power, if production of the good or service results in an externality, or if the good or service is a "public good".
[2]

[edit]Monopolies Main articles: Market power, Monopoly, Monopsony, Oligopoly, and Oligopsony Agents in a market can gain market power, allowing them to block other mutually beneficial gains from trades from occurring. This can lead to inefficiency due to imperfect competition, which can take many different forms, such as monopolies,
[13] [13]

monopsonies, cartels, or monopolistic competition, if the agent

does not implement perfect price discrimination. In a monopoly, the market equilibrium will no longer be Pareto optimal. The monopoly will use its market power to restrict output below the quantity at which
[13]

the marginal social benefit is equal to the marginal social cost of the last unit produced, so as to keep prices and profits high. An issue for this analysis is whether a situation of market power or monopoly is

likely to persist if unaddressed by policy, or whether competitive or technological change will undermine it over time. It is then a further question about what circumstances allow a monopoly to arise. Economists say that monopolies can maintain themselves where there are "barriers to entry". [edit]Public

goods

Main article: Public goods Some markets can fail due to the nature of certain goods, or the nature of their exchange. For instance, goods can display the attributes of public goods
[13]

or common-pool resources, while markets may have


[2][13]

significant transaction costs, agency problems, or informational asymmetry.

In general, all of these

situations can produce inefficiency, and a resulting market failure. A related issue can be the inability of a seller to exclude non-buyers from using a product anyway, as in the development of inventions that may spread freely once revealed. This can cause underinvestment, such as where a researcher cannot capture enough of the benefits from success to make the research effort worthwhile. [edit]Natural

monopoly

Main article: Natural monopoly Natural monopoly, or the overlapping concepts of "practical" and "technical" monopoly, is an extreme case of failure of competition as a restraint on producers. The problem is described as one where the more of a product is made, the less the unit costs are. This means it only makes economic sense to have one producer. [edit]Externalities Main article: Externality

The actions of agents can have externalities, conditions important to the market.
[13] [2]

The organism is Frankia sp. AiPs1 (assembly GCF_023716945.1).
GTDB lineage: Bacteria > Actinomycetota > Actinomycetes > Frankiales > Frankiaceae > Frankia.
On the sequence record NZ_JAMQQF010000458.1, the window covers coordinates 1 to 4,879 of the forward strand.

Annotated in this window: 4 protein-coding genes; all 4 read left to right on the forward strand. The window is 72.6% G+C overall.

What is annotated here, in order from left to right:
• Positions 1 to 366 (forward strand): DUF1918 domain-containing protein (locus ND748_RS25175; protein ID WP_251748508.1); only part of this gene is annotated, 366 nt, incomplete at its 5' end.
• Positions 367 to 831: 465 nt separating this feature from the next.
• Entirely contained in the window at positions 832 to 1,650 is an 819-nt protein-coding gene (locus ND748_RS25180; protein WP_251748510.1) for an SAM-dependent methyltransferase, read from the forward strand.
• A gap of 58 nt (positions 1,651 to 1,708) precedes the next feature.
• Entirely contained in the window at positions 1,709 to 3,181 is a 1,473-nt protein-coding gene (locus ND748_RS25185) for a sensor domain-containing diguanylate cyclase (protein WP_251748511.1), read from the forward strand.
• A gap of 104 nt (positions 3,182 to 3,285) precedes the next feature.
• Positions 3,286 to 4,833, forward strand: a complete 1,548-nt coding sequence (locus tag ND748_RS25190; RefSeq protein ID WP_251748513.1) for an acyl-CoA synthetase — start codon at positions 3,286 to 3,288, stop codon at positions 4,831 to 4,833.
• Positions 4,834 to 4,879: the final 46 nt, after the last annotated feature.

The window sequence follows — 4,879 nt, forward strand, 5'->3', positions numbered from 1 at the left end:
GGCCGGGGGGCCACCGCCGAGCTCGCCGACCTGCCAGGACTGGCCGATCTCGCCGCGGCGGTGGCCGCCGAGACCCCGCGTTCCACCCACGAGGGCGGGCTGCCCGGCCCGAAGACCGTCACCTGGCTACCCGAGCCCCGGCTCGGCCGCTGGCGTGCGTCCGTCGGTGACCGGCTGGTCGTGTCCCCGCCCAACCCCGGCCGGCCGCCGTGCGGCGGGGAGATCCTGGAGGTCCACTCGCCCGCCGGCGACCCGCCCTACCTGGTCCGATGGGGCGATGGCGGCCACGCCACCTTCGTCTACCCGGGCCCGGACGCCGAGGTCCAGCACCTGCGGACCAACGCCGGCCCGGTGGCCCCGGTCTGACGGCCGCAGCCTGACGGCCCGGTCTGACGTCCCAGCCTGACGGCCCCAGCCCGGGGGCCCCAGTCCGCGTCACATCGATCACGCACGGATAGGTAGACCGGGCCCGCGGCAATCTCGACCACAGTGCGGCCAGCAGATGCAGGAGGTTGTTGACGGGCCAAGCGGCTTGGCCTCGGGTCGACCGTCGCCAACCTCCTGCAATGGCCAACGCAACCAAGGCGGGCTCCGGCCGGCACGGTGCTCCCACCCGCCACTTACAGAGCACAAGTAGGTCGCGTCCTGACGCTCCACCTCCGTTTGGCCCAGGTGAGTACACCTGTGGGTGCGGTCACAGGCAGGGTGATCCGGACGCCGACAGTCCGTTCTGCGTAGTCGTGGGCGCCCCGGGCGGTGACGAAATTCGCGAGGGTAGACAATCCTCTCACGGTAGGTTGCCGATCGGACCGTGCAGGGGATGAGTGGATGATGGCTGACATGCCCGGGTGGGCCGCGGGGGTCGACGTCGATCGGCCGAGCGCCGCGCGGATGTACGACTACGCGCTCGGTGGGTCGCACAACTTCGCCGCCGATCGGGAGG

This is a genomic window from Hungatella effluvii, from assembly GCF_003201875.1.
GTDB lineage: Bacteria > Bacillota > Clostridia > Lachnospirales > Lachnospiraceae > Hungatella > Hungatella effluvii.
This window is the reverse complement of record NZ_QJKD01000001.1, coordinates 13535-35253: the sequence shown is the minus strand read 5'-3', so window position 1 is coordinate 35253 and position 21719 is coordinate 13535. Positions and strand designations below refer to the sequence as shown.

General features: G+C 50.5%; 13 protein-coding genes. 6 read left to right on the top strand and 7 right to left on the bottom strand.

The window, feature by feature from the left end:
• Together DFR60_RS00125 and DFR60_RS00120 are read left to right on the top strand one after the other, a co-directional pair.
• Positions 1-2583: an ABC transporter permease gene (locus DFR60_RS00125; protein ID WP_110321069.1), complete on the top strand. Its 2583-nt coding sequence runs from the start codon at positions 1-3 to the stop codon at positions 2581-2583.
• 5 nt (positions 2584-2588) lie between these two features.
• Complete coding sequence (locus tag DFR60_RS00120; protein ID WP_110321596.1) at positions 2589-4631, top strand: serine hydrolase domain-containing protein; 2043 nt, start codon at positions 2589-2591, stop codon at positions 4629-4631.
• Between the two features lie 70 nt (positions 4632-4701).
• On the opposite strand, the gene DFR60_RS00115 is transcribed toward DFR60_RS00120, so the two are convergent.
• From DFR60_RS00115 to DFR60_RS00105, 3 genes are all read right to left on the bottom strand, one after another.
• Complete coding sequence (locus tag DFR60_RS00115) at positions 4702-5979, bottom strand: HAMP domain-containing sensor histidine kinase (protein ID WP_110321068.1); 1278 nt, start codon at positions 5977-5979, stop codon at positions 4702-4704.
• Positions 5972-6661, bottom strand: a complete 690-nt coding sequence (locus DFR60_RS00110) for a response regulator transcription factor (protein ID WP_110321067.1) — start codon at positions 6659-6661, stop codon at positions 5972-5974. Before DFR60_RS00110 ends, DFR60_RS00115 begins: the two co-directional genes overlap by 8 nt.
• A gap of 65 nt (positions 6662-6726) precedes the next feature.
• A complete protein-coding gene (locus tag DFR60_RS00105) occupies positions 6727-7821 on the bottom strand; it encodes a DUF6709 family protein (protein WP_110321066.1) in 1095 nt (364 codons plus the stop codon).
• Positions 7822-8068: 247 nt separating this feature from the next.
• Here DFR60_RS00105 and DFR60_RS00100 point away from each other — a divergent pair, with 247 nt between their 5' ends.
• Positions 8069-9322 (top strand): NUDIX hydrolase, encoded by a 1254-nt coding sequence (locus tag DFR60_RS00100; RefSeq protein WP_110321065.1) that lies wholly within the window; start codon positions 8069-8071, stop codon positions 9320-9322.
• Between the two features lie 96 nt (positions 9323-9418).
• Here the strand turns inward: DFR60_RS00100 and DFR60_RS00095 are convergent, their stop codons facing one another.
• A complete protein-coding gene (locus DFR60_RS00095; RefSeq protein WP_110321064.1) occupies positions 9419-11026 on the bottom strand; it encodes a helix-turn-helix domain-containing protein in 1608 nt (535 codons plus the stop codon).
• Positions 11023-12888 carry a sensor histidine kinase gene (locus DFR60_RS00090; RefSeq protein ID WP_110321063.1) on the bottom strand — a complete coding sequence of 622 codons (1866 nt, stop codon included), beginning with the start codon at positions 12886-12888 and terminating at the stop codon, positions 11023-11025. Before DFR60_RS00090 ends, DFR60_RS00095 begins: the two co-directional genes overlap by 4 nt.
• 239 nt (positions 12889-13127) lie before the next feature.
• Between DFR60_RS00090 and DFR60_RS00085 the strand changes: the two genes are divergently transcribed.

[6][13]

which are innate to the methods of production, or other

For example, when a firm is producing steel, it absorbs labor, capital

and other inputs, it must pay for these in the appropriate markets, and these costs will be reflected in the market price for steel.
[13]

If the firm also pollutes the atmosphere when it makes steel, however, and if it is

not forced to pay for the use of this resource, then this cost will be borne not by the firm but by society. Hence, the market price for steel will fail to incorporate the full opportunity cost to society of
[13] [13]

producing.

In this case, the market equilibrium in the steel industry will not be optimal.

More steel will

be produced than would occur were the firm to have to pay for all of its costs of production.
[13]

Consequently, the marginal social cost of the last unit produced will exceed its marginal
[13]

social benefit.

Common examples of an externality is environmental harm such as pollution or overexploitation of natural resources.
[2]

Traffic congestion is an example of market failure, since driving can impose hidden costs on other drivers and society. Solutions for this include public transportation, congestion pricing, toll roads andtoll bridges, and other ways of making the driver include the social cost in the decision to drive. [edit]Bounded
[2]

rationality

Main article: Bounded rationality In Models of Man, Herbert Simon points out that most people are only partly rational, and are emotional/irrational in the remaining part of their actions. In another work, he states "boundedly rational agents experience limits in formulating and solving complex problems and in processing (receiving, storing, retrieving, transmitting) information" (Williamson, p. 553, citing Simon). Simon describes a number of dimensions along which "classical" models of rationality can be made somewhat more realistic, while sticking within the vein of fairly rigorous formalization. These include: limiting what sorts of utility functions there might be. recognizing the costs of gathering and processing information. the possibility of having a "vector" or "multi-valued" utility function.